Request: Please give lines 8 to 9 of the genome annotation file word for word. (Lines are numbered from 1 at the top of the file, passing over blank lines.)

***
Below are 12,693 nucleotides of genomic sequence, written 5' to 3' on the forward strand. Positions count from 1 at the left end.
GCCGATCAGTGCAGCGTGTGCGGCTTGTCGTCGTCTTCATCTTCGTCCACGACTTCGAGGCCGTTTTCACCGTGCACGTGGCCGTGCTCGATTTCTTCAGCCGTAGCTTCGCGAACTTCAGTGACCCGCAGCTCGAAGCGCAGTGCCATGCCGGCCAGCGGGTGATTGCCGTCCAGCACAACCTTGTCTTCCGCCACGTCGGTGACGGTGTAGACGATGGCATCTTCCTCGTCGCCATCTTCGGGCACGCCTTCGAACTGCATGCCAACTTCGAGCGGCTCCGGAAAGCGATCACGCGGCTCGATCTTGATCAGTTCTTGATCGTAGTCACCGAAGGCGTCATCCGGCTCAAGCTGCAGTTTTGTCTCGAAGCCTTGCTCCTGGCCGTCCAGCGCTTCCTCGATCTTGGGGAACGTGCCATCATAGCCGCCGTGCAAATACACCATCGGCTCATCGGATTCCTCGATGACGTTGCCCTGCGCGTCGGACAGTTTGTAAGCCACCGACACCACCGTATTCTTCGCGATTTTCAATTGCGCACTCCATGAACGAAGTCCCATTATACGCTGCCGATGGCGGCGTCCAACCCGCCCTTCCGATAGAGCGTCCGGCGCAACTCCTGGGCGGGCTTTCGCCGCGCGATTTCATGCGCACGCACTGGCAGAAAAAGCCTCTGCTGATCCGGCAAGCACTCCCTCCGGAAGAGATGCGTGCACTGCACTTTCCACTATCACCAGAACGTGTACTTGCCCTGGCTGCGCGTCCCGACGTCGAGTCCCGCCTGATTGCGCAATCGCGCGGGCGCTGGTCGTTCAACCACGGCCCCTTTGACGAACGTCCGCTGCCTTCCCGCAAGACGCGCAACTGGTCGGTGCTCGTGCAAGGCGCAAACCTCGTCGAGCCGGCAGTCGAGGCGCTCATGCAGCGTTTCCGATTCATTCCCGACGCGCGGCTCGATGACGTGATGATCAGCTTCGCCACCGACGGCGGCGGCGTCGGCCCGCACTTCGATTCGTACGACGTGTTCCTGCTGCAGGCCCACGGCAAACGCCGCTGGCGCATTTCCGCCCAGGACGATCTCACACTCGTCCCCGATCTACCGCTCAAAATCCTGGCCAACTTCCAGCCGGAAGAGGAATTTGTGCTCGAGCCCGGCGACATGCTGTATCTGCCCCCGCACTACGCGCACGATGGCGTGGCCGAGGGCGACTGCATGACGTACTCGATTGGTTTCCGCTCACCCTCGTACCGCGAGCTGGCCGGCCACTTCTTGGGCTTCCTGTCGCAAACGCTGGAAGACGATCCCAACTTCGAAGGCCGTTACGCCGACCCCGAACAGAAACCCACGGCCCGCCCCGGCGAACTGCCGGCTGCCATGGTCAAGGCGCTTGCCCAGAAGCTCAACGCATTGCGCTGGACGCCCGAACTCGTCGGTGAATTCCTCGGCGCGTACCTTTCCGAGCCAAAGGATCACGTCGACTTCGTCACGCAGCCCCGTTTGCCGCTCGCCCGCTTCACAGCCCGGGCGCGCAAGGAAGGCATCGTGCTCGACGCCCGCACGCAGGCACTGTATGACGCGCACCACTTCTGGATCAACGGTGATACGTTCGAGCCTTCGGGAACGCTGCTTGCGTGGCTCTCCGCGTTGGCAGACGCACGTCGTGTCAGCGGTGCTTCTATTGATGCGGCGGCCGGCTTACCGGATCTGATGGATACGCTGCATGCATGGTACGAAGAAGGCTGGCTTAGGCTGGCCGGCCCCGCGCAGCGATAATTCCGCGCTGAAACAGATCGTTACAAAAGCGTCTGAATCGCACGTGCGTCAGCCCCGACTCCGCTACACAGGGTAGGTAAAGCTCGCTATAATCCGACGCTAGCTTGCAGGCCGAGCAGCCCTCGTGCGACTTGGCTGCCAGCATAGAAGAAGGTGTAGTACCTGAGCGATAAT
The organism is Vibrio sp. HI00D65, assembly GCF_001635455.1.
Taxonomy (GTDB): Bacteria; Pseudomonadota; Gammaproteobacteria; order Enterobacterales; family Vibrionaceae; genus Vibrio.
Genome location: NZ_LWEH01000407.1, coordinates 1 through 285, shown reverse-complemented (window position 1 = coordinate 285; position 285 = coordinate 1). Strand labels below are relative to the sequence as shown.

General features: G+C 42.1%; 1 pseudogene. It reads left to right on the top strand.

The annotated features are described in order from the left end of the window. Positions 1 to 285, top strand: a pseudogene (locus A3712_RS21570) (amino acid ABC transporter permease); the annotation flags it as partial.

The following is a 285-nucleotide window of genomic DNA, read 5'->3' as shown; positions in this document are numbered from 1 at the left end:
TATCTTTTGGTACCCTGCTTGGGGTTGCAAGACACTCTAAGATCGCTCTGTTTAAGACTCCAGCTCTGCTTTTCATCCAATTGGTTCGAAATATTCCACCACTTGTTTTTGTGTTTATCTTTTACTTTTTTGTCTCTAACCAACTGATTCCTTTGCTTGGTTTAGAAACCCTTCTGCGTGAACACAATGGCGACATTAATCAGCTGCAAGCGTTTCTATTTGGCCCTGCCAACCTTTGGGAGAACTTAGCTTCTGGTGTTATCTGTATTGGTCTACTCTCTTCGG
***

The following is a 285-nucleotide window of genomic DNA, read 5'->3' as shown; positions in this document are numbered from 1 at the left end:
TATCTTTTGGTACCCTGCTTGGGGTTGCAAGACACTCTAAGATCGCTCTGTTTAAGACTCCAGCTCTGCTTTTCATCCAATTGGTTCGAAATATTCCACCACTTGTTTTTGTGTTTATCTTTTACTTTTTTGTCTCTAACCAACTGATTCCTTTGCTTGGTTTAGAAACCCTTCTGCGTGAACACAATGGCGACATTAATCAGCTGCAAGCGTTTCTATTTGGCCCTGCCAACCTTTGGGAGAACTTAGCTTCTGGTGTTATCTGTATTGGTCTACTCTCTTCGG